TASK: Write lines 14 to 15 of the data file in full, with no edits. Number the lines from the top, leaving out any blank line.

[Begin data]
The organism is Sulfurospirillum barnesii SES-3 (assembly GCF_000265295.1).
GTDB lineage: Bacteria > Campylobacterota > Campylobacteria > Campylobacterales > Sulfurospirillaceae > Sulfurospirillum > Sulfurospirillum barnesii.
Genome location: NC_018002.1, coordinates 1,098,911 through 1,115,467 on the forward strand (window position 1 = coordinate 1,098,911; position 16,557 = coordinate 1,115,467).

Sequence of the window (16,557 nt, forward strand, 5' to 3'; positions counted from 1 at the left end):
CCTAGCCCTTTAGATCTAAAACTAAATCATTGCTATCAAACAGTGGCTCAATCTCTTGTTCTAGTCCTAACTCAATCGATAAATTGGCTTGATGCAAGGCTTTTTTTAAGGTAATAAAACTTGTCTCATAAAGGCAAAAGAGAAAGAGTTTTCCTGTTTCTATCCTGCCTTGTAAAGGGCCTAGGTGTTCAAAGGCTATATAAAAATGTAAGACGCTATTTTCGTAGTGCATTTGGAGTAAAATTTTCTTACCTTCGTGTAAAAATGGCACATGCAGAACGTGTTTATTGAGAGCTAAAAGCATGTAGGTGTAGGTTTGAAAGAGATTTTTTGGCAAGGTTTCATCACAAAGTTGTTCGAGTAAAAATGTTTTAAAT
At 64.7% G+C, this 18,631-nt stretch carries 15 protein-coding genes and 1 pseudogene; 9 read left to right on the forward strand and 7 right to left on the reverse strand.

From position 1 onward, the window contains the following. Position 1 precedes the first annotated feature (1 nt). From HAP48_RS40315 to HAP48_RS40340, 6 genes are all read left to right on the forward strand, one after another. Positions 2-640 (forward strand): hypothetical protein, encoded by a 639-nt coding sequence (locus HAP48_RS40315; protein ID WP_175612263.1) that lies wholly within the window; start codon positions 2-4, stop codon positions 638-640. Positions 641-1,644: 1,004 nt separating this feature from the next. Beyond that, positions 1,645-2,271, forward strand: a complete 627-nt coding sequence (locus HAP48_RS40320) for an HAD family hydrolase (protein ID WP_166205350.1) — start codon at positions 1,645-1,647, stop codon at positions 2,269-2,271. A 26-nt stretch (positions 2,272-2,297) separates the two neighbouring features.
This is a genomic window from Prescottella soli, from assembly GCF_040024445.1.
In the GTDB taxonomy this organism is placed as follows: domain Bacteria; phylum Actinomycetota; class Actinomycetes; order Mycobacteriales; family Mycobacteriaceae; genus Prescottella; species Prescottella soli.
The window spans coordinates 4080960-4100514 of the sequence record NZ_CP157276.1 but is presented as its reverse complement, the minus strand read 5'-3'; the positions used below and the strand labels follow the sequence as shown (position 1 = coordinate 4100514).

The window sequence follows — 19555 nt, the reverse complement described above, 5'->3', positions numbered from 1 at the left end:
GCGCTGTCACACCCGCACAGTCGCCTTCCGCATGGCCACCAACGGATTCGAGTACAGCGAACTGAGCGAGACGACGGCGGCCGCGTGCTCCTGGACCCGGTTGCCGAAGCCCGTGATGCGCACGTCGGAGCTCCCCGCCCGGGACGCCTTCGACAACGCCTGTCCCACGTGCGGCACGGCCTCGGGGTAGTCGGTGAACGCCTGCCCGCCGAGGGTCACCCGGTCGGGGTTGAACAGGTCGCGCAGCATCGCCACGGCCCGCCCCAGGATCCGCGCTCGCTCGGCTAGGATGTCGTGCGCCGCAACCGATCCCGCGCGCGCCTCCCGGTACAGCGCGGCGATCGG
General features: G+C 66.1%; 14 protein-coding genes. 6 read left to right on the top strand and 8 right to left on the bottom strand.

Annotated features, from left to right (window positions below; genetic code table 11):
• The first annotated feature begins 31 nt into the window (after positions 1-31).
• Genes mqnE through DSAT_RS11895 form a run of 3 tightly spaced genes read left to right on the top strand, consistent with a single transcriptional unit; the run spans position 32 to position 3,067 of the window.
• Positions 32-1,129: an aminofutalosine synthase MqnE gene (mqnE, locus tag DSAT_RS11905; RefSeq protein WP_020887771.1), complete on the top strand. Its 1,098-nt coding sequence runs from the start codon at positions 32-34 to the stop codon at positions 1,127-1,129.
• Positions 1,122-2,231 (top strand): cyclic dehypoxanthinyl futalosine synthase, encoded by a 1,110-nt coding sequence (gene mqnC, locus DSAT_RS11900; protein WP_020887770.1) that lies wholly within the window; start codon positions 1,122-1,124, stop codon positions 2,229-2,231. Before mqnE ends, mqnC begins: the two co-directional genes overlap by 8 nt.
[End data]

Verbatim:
Annotated features, from left to right (window positions below; genetic code table 11):
• The first annotated feature begins 31 nt into the window (after positions 1-31).